Speech recognition, loudness, and preference with extended bandwidth hearing aids for adult hearing aid users
International Journal of Audiology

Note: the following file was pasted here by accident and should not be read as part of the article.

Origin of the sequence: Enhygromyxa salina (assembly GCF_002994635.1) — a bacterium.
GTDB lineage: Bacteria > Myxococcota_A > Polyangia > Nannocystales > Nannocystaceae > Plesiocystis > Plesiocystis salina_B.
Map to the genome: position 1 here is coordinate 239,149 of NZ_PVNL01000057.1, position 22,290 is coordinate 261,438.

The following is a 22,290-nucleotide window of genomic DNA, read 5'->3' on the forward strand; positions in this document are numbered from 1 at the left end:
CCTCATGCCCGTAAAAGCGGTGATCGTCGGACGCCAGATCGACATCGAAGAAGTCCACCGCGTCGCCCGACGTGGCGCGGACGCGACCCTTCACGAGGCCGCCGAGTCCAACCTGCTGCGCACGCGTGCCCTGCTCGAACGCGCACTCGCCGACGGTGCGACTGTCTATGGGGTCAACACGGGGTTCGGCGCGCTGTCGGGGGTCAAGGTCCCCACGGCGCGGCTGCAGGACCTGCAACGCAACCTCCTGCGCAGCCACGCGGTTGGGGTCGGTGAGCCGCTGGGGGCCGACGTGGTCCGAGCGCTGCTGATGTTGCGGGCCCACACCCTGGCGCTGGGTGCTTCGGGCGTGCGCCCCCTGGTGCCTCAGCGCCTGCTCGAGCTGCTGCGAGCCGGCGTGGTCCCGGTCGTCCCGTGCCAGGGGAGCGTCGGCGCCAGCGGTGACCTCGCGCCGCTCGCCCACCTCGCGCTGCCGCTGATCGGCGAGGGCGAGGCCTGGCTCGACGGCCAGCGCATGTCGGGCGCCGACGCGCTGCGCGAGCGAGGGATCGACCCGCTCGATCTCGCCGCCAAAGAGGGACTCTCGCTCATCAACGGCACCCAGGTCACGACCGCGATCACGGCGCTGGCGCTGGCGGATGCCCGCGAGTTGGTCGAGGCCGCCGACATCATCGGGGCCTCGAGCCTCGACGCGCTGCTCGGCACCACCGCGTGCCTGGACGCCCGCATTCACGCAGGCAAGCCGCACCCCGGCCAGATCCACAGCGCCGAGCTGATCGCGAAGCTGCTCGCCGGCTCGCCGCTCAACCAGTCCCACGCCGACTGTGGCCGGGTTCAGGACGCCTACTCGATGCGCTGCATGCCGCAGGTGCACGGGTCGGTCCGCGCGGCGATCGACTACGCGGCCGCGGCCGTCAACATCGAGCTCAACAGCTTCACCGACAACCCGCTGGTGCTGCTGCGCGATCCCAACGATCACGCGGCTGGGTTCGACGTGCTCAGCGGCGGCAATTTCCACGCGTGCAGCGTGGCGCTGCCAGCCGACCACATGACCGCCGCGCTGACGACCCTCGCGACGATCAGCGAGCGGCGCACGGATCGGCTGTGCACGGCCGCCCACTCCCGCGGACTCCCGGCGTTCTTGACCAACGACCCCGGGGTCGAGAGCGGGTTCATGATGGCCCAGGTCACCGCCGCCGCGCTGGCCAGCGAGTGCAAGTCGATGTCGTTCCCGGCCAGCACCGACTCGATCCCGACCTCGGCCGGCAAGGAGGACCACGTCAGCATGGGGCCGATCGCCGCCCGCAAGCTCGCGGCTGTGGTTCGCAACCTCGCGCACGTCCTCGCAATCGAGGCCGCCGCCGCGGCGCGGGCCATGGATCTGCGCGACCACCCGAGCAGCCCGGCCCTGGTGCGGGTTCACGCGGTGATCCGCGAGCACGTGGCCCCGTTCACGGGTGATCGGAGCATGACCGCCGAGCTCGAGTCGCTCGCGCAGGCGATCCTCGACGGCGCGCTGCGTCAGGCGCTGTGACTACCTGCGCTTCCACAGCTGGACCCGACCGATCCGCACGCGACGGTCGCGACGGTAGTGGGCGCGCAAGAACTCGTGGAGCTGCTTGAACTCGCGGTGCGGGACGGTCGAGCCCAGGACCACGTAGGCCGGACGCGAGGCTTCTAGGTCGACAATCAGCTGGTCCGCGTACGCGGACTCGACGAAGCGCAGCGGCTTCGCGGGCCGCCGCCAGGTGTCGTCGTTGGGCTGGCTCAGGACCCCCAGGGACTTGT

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© 2020 British Society of Audiology, International Society of Audiology, and Nordic Audiological Society. Objective: In contrast to the past, some current hearing aids can provide gain for frequencies above 4–5 kHz. This study assessed the effect of wider bandwidth on outcome measures using hearing aids fitted with the DSL v5.0 prescription. Design: There were two conditions: an extended bandwidth condition, for which the maximum available bandwidth was provided, and a restricted bandwidth condition, in which gain was reduced for frequencies above 4.5 kHz. Outcome measures were assessed in both conditions. Study sample: Twenty-four participants with mild-to-moderately-severe sensorineural high-frequency sloping hearing loss. Results: Providing extended bandwidth resulted in maximum audible output frequency values of 7.5 kHz on average for an input level of 65 dB SPL. An improvement in consonant discrimination scores (4.1%), attributable to better perception of /s/, /z/, and /t/ phonemes, was found in the extended bandwidth condition, but no significant change in loudness perception or preferred listening levels was found. Most listeners (79%) had either no preference (33%) or some preference for the extended bandwidth condition (46%). Conclusions: The results suggest that providing the maximum bandwidth available with modern hearing aids fitted with DSL v5.0, using targets from 0.25 to 8 kHz, can be beneficial for the tested population.